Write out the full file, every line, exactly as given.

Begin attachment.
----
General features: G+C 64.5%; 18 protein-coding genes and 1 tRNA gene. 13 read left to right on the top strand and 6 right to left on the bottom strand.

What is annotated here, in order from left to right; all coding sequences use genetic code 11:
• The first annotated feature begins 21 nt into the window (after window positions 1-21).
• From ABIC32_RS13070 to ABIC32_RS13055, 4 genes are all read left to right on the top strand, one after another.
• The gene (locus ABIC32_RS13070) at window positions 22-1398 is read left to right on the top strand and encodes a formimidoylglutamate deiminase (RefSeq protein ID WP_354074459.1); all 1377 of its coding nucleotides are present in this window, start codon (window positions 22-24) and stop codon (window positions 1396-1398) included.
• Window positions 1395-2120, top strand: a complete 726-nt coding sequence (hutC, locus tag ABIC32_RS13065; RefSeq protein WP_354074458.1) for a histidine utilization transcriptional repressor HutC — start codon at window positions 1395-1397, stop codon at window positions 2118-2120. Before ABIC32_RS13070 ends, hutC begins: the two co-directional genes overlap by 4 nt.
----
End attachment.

General features: G+C 64.5%; 18 protein-coding genes and 1 tRNA gene. 13 read left to right on the top strand and 6 right to left on the bottom strand.

What is annotated here, in order from left to right; all coding sequences use genetic code 11:
• The first annotated feature begins 21 nt into the window (after window positions 1-21).
• From ABIC32_RS13070 to ABIC32_RS13055, 4 genes are all read left to right on the top strand, one after another.
• The gene (locus ABIC32_RS13070) at window positions 22-1398 is read left to right on the top strand and encodes a formimidoylglutamate deiminase (RefSeq protein ID WP_354074459.1); all 1377 of its coding nucleotides are present in this window, start codon (window positions 22-24) and stop codon (window positions 1396-1398) included.
• Window positions 1395-2120, top strand: a complete 726-nt coding sequence (hutC, locus tag ABIC32_RS13065; RefSeq protein WP_354074458.1) for a histidine utilization transcriptional repressor HutC — start codon at window positions 1395-1397, stop codon at window positions 2118-2120. Before ABIC32_RS13070 ends, hutC begins: the two co-directional genes overlap by 4 nt.